First things first
Before I start, a quick update: I'm realizing that doing a weekly newsletter involves hitting readers with an awful lot of links at once. Perhaps I'll start doing it twice-weekly.
The burgeoning industry of custom chips for artificial intelligence is the gift that keeps on giving new questions for analysts and, I assume, businesses trying to figure out where to invest resources and energy. I wrote about this issue several times last year (as a reminder, the ARCHITECHT archives are now available here) and, remarkably, the pace of innovation is only picking up. What did we see this week?
- Cloud TPU machine learning accelerators now available in beta (Google)
- Amazon may be developing AI chips for Alexa (TechCrunch)
- MIT’s new chip could bring neural nets to battery-powered gadgets (TechCrunch)
- Soon every gadget is going to have a special chip for AI (Quartz)
As with all things involving AI chips, we need to view this in the context of Nvidia and its surging data center revenues, which I touched on last week. I don't think one can look at everything happening outside of Nvidia (the links above only scratch the surface of this space) and honestly believe that its growth will continue unchecked without the company looking beyond its GPU roots.
Google Cloud TPUs could be the canary in the coal mine here, because they attack the same machine-learning training workloads that GPUs have come to dominate. If users are willing to rent those instead of GPU instances, and if they see significant cost-savings and/or performance improvements, the net result would appear to be that Google will buy fewer GPUs, because demand will be lower. Yes, Google continues to add support for GPUs to products such as Kubernetes Engine as the open source project adds those features, but there's nothing really stopping Google from distinguishing its container products or anything else by also adding TPU support.
Let's say Google is successful with its TPU experiment. Similar results at Microsoft and Amazon -- both of which are at least considering the idea of rolling out their own instances powered by homemade AI chips -- would be a game-changer for AI workloads. In a few short years, we would have went from nothing to GPUs as king, and then from GPU to a range of platform-specific alternatives.
And this is without mentioning whatever effect Intel's Nervana AI server chips will have on the industry. That is something worth thinking about: Even if Nvidia GPUs continue to own training workloads because buyers would prefer hardware platforms that are not locked to specific cloud providers, Intel does have the resources and relationships to make its presence known. Intel also designed its Nervana chips with input from Facebook, which says something about who Intel thinks might be a major buyer of its new hardware.
If I had to make a guess, it would be that Nvidia is willing to take its chances in the data center and just keep turning the dial on GPU innovation. It's already the dominant platform, and dethroning it might be easier said than done.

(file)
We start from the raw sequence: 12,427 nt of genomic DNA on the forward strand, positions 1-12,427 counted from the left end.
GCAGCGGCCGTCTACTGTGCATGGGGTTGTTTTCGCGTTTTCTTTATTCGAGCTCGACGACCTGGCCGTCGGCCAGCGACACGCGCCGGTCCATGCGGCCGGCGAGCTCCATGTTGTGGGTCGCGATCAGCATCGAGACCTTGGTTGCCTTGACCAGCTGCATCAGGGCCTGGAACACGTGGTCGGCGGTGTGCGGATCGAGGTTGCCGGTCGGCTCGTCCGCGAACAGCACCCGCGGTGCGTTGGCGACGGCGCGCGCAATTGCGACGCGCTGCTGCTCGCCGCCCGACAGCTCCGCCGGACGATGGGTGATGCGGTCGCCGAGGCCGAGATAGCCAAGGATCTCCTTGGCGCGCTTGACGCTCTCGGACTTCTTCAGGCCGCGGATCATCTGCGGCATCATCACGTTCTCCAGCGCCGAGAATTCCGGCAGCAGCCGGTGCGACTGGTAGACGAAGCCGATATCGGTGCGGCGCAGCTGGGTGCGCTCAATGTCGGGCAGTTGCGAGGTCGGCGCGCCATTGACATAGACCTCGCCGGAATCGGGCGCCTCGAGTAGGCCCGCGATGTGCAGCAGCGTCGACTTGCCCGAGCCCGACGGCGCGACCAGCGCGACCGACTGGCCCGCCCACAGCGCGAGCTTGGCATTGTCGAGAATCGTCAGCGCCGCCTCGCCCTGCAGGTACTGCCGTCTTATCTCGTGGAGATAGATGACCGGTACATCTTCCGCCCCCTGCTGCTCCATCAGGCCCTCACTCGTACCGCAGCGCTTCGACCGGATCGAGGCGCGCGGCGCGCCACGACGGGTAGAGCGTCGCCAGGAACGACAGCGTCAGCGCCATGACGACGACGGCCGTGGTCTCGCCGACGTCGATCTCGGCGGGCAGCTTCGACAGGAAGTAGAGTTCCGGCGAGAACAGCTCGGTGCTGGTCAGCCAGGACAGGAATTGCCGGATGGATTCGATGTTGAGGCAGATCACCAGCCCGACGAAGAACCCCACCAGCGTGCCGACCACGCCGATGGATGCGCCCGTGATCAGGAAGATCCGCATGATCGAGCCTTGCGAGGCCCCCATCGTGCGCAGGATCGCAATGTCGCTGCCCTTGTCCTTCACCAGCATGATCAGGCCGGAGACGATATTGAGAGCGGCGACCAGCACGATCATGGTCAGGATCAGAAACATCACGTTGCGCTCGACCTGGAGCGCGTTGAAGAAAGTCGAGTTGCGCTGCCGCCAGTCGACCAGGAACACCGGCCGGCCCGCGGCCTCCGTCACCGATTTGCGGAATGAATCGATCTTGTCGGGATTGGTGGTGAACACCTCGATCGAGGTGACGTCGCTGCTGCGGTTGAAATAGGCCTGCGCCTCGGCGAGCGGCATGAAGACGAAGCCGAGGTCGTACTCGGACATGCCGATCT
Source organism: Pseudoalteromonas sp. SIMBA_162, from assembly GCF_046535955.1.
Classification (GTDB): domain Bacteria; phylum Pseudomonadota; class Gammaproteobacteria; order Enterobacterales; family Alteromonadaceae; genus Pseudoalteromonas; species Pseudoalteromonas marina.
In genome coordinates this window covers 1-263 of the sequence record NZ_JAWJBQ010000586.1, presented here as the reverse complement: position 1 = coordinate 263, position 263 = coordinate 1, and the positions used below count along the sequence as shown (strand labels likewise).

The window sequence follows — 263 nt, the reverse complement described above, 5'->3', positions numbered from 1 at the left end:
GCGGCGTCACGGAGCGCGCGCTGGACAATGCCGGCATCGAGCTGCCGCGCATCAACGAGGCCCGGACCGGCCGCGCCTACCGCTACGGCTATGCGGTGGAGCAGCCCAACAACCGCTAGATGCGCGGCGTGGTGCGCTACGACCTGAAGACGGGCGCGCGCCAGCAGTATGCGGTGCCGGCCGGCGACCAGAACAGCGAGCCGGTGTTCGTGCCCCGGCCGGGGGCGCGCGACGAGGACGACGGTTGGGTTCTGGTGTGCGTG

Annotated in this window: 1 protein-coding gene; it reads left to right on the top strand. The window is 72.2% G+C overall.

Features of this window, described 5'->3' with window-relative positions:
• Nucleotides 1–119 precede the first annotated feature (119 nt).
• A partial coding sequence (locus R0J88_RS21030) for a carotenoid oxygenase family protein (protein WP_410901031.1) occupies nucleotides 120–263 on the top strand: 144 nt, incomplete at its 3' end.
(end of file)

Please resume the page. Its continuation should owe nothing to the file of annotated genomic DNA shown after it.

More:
However, I would also bet that Nvidia makes a few acquisitions on the inference front ("inference" referring to the task of running AI models rather than training them). This where custom Alexa, the MIT research, and lots of other startup and academic efforts come into play. If Nvidia is able to bring in some new technologies and create an integrated platform across both training and inference, it will not only reap the financial rewards of powering billions of AI-powered consumer and industrial devices, but it will also prevent someone else (Intel) from using that tactic to undercut its position.
MongoDB does ACID transactions
This news garnered more attention than I though it would, which I take to be a good sign. It's sometimes easy to forget about MongoDB as we turn our attention on sexy, cloud-native technologies like CockroachDB or time-series databases like InfluxDB (see details on its funding in the Data section below). Or as we watch Oracle try to position itself as a cloud computing leader and promise things like a self-driving database.
However, MongoDB has a large installed base and is performing pretty well as a public company thus far. As companies continue looking for mature databases than can do what they need and also help avoid Oracle or cloud lock-in, a fully featured Mongo could end up looking pretty good in the long run.
CNCF is thinking about serverless computing
The Cloud Native Computing Foundation now has a Serverless Working Group, which as its first order of business published a whitepaper and landscape chart. This makes complete and total sense because, like all computing before it, cloud-native computing operates on a continuum. If containers are on one end today, then serverless is on the other.
But that's almost certainly the direction in which a lot of developers would love to move things. It will be critical for the CNCF and its projects to have a voice in how serverless develops outside of AWS Lambda and other cloud-provider-specific technologies, because there will always be a large contingent of people and companies who prefer to manage these pieces of the stack by themselves rather than outsourcing it. Kubernetes is already the foundation of multiple serverless projects and products, and it seems logical that it, along with other CNCF technologies, could become the de facto foundations for building out and running these internal serverless platforms.
Interestingly, though, one of the more popular open source serverless projects right now is Apache OpenWhisk, which is largely managed by IBM. (Even Google developer advocate and microservices rock star Kelsey Hightower is high on OpenWhisk.) OpenWhisk already supports Kubernetes as a platform for hosting OpenWhisk workloads (yes, serverless does actually require servers somewhere downthe stack), and it will be interesting to watch how the politics of this all play out.